Hubert and Helga speak ladino with each other, german with those who speak it and italian with italians. That is you are jealous of them from the beginning. Both are tall (but very tall) and thin, they are experienced walkers. He is silent, peaceful and patient, to the point I bet he takes perfect pictures also with long time of exposure and without tripod. I like to think they transmit words to each other, with Hubert saving them to let them being used by Helga. They brought me on a mountain top in the surroundings of Tasiilaq, where we attended the only greenlandic snowfall of our staying, which set forth my eternal gratitude towards them. We agree as soon as I’ll be in their neighborhood, I’ll drop by and say hello.
An honorable mention goes to Umberto, a geologist from Vicenza busy guiding italian groups, who revealed me the secret of the laudry with public restrooms of Tasiilaq and with whom I created the monster of the night wait for the aurora borealis. The syndrome developed within the italian groups and ended up involving some german people who, in the morning at breakfast, was asking the app name for the aurora forecast. Vicenza won over Bergamo in number of northern lights sightings, but the time for a re-match may come soon.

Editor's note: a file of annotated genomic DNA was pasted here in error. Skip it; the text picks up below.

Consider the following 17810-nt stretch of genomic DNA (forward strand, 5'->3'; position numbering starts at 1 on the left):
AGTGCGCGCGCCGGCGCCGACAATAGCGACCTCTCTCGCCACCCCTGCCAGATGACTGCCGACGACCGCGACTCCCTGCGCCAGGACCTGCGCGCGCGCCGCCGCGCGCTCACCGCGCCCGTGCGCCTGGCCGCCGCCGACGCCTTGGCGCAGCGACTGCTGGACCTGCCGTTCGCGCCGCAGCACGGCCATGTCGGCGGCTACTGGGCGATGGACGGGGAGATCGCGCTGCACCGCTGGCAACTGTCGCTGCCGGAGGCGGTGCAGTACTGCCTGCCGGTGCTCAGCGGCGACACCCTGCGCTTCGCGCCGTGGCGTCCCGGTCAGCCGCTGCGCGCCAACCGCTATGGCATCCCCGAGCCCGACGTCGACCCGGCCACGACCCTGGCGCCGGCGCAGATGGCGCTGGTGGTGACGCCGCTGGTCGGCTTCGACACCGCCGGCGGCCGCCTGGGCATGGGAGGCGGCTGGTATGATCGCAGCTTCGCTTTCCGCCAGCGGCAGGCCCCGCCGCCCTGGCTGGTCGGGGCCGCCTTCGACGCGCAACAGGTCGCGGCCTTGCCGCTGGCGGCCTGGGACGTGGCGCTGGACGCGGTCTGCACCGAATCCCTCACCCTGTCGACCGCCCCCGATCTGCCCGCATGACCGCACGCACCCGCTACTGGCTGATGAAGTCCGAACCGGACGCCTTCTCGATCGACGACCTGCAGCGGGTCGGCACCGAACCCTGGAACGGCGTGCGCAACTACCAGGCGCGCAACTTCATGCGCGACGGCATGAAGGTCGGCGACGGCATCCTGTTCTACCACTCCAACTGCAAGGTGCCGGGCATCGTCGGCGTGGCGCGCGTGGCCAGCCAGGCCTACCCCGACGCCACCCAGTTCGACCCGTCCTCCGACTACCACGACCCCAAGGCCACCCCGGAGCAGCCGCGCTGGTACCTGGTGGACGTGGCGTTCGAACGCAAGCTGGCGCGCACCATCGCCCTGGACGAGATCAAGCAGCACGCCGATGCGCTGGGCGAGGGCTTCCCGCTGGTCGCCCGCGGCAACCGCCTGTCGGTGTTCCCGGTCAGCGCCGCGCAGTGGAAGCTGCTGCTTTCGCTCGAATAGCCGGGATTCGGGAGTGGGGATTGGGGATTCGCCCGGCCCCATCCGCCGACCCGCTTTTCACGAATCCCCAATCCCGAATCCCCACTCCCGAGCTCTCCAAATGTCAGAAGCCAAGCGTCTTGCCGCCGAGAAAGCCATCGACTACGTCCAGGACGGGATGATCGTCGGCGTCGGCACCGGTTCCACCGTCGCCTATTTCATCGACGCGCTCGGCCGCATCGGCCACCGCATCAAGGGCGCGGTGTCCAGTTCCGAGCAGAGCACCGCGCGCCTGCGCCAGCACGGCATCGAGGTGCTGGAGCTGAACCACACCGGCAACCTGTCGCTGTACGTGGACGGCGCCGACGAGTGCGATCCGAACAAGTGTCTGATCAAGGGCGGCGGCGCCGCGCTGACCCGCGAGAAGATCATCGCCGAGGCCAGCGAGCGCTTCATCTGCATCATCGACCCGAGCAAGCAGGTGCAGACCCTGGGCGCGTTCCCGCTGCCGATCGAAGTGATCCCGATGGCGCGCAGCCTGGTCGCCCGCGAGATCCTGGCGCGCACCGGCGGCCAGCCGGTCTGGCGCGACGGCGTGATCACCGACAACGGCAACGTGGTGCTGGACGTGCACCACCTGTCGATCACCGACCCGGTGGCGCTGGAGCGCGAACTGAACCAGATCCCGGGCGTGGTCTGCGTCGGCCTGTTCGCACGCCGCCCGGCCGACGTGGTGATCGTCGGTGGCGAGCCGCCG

The last reference is for prof. Wilfried Korth, german academic who answered with moving passion to my request for information about the researches he was doing. Wilfried is been studying the greenlandic ice cap for the last 15 years and he relies on the knowledge of Robert Peroni for the crossing of the inland ice from east to west, during which he collects data on the field. In practice he is one of the many invisible faces who ask themselves how the hell the climate change matter works. Wilfried leaves every two years for the ice cap crossing that lasts about one months and during which he drags a sled of about 130- 150 kg; with him a couple of colleagues/ students. He simply explains what they do and why in the satellite data age you still need an expedition on the field. First he shows graphs and then a gallery of pictures taken in the previous crossing: pitching the tent every night, the white expanse of the ice cap that seems flat without never being as far as the eye can see, he crossing a small stream formed on the frozen surface. He loves his job. His plans for the future are clear in his mind. He just hopes Robert keeps on staying healthy, because his experience is fundamental to arrange the expeditions. Without considering 15 years end up linking by friendship two men.
The day of my arrival, after dinner, I met Daniela and Corrado. Lucia told me they are from Bergamo, so my desire to meet them sank. In the end I discoverd they live in Torre Boldone, 10 minutes by foot from my house. 100 m as the crow flies. Officially never seen before, I can be sure to have at least bumped into them on the street for statistical probability reasons. Together we complain about not being in Tasiilaq anymore with the same dedication we started to plan our comeback in winter. We ask themselves in vain if we are going to run into someone we met in august: the greenlandic effect of déjà vu could let us bump into friends made in another life.